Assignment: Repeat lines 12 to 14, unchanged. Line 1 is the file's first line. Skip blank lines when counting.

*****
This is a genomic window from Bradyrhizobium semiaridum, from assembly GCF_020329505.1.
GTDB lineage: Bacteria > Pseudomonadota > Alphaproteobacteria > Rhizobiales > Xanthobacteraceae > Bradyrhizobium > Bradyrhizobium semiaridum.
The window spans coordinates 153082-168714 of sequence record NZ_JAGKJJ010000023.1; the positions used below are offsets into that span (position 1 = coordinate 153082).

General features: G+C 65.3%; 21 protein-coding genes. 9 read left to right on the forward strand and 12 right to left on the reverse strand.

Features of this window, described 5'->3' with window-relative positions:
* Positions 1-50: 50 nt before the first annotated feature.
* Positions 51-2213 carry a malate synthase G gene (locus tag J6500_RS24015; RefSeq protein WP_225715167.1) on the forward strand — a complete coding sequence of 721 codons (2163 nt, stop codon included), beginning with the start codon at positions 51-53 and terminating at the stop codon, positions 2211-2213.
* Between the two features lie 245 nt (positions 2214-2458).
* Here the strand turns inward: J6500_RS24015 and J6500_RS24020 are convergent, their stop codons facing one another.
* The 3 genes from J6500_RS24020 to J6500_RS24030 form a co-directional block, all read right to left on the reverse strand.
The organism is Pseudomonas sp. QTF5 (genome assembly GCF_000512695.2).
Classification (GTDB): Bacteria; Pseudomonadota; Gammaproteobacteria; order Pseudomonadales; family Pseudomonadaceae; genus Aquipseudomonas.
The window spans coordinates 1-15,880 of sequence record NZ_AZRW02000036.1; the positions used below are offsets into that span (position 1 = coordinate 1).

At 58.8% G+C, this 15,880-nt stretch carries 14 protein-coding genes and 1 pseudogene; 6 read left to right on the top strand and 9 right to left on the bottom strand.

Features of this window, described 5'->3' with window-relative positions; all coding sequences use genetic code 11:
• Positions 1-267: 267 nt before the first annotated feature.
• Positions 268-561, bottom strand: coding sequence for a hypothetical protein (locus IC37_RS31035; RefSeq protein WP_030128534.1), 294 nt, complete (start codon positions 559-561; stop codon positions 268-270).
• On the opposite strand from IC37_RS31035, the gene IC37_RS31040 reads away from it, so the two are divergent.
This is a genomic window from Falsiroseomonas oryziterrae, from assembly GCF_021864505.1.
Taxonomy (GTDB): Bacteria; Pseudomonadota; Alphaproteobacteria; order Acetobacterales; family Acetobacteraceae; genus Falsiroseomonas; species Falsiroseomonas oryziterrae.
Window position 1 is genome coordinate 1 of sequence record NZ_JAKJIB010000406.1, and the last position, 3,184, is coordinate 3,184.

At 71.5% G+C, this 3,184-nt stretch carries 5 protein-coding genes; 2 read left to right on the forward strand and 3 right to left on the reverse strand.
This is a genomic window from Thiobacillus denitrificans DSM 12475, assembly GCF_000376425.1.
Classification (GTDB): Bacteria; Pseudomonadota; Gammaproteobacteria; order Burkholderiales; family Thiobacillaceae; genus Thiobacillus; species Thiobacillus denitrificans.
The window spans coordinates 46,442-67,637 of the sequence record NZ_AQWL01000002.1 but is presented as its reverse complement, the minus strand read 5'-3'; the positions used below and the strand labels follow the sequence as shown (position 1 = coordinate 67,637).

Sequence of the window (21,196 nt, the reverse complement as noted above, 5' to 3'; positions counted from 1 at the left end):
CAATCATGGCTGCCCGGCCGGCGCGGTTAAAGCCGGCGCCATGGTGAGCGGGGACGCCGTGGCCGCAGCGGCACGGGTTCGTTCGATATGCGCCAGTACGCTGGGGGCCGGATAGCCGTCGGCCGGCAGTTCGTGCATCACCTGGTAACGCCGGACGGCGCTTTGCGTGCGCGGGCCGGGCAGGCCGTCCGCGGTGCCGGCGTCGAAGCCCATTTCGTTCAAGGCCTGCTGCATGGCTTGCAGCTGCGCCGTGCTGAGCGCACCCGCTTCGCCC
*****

Classification (GTDB): Bacteria; Pseudomonadota; Gammaproteobacteria; order Pseudomonadales; family Pseudomonadaceae; genus Aquipseudomonas.
The window spans coordinates 1-15,880 of sequence record NZ_AZRW02000036.1; the positions used below are offsets into that span (position 1 = coordinate 1).

At 58.8% G+C, this 15,880-nt stretch carries 14 protein-coding genes and 1 pseudogene; 6 read left to right on the top strand and 9 right to left on the bottom strand.